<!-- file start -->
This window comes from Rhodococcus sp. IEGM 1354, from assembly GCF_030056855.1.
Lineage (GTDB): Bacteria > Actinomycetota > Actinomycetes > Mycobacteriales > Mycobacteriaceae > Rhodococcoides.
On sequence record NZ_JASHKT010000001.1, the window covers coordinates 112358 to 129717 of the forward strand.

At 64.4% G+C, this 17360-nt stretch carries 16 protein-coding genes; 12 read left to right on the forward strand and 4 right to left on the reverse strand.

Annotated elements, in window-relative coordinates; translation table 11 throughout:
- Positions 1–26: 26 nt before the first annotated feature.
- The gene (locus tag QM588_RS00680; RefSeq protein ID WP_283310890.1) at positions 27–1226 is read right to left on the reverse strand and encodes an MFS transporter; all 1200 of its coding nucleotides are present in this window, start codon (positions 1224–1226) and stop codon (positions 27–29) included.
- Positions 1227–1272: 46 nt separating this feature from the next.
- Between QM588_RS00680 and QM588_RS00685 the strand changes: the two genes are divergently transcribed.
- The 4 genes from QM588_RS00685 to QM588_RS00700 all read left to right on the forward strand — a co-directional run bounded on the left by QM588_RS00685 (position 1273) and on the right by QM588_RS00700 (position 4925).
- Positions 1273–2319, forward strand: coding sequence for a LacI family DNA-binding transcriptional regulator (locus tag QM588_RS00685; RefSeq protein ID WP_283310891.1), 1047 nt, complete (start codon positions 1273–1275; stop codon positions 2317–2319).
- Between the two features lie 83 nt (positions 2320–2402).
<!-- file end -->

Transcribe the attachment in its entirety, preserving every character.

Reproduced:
This window comes from Rhodococcus sp. IEGM 1354, from assembly GCF_030056855.1.
Lineage (GTDB): Bacteria > Actinomycetota > Actinomycetes > Mycobacteriales > Mycobacteriaceae > Rhodococcoides.
On sequence record NZ_JASHKT010000001.1, the window covers coordinates 112358 to 129717 of the forward strand.

At 64.4% G+C, this 17360-nt stretch carries 16 protein-coding genes; 12 read left to right on the forward strand and 4 right to left on the reverse strand.

Annotated elements, in window-relative coordinates; translation table 11 throughout:
- Positions 1–26: 26 nt before the first annotated feature.
- The gene (locus tag QM588_RS00680; RefSeq protein ID WP_283310890.1) at positions 27–1226 is read right to left on the reverse strand and encodes an MFS transporter; all 1200 of its coding nucleotides are present in this window, start codon (positions 1224–1226) and stop codon (positions 27–29) included.
- Positions 1227–1272: 46 nt separating this feature from the next.
- Between QM588_RS00680 and QM588_RS00685 the strand changes: the two genes are divergently transcribed.
- The 4 genes from QM588_RS00685 to QM588_RS00700 all read left to right on the forward strand — a co-directional run bounded on the left by QM588_RS00685 (position 1273) and on the right by QM588_RS00700 (position 4925).
- Positions 1273–2319, forward strand: coding sequence for a LacI family DNA-binding transcriptional regulator (locus tag QM588_RS00685; RefSeq protein ID WP_283310891.1), 1047 nt, complete (start codon positions 1273–1275; stop codon positions 2317–2319).
- Between the two features lie 83 nt (positions 2320–2402).